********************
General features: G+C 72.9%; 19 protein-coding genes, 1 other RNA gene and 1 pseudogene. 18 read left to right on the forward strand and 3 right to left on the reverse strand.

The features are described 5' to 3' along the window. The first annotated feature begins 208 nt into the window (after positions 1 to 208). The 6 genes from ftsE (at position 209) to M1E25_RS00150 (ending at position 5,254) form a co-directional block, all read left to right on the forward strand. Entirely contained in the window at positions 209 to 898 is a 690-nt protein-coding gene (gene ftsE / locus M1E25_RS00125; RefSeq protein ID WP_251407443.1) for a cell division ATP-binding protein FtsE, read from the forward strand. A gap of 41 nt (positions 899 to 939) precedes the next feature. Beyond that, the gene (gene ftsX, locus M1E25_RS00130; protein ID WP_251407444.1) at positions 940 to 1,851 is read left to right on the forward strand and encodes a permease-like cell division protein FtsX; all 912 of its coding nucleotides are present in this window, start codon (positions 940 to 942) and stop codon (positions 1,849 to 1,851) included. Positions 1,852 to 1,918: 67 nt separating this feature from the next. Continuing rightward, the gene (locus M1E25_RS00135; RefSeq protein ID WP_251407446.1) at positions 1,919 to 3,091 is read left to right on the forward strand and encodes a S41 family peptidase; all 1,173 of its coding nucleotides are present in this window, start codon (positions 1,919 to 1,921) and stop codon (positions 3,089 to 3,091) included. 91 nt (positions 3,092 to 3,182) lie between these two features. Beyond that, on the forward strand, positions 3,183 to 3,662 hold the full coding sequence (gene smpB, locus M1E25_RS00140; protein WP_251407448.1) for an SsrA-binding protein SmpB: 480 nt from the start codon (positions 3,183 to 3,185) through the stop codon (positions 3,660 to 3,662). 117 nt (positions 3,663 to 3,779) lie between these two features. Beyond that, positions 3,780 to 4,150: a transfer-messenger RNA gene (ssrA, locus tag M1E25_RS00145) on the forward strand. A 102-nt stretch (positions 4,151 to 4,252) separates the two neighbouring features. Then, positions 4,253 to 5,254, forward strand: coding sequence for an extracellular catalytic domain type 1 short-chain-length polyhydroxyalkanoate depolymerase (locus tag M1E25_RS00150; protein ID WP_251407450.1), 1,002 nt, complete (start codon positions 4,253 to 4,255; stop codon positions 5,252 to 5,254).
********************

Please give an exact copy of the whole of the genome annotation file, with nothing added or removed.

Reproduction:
General features: G+C 72.9%; 19 protein-coding genes, 1 other RNA gene and 1 pseudogene. 18 read left to right on the forward strand and 3 right to left on the reverse strand.

The features are described 5' to 3' along the window. The first annotated feature begins 208 nt into the window (after positions 1 to 208). The 6 genes from ftsE (at position 209) to M1E25_RS00150 (ending at position 5,254) form a co-directional block, all read left to right on the forward strand. Entirely contained in the window at positions 209 to 898 is a 690-nt protein-coding gene (gene ftsE / locus M1E25_RS00125; RefSeq protein ID WP_251407443.1) for a cell division ATP-binding protein FtsE, read from the forward strand. A gap of 41 nt (positions 899 to 939) precedes the next feature. Beyond that, the gene (gene ftsX, locus M1E25_RS00130; protein ID WP_251407444.1) at positions 940 to 1,851 is read left to right on the forward strand and encodes a permease-like cell division protein FtsX; all 912 of its coding nucleotides are present in this window, start codon (positions 940 to 942) and stop codon (positions 1,849 to 1,851) included. Positions 1,852 to 1,918: 67 nt separating this feature from the next. Continuing rightward, the gene (locus M1E25_RS00135; RefSeq protein ID WP_251407446.1) at positions 1,919 to 3,091 is read left to right on the forward strand and encodes a S41 family peptidase; all 1,173 of its coding nucleotides are present in this window, start codon (positions 1,919 to 1,921) and stop codon (positions 3,089 to 3,091) included. 91 nt (positions 3,092 to 3,182) lie between these two features. Beyond that, on the forward strand, positions 3,183 to 3,662 hold the full coding sequence (gene smpB, locus M1E25_RS00140; protein WP_251407448.1) for an SsrA-binding protein SmpB: 480 nt from the start codon (positions 3,183 to 3,185) through the stop codon (positions 3,660 to 3,662). 117 nt (positions 3,663 to 3,779) lie between these two features. Beyond that, positions 3,780 to 4,150: a transfer-messenger RNA gene (ssrA, locus tag M1E25_RS00145) on the forward strand. A 102-nt stretch (positions 4,151 to 4,252) separates the two neighbouring features. Then, positions 4,253 to 5,254, forward strand: coding sequence for an extracellular catalytic domain type 1 short-chain-length polyhydroxyalkanoate depolymerase (locus tag M1E25_RS00150; protein ID WP_251407450.1), 1,002 nt, complete (start codon positions 4,253 to 4,255; stop codon positions 5,252 to 5,254).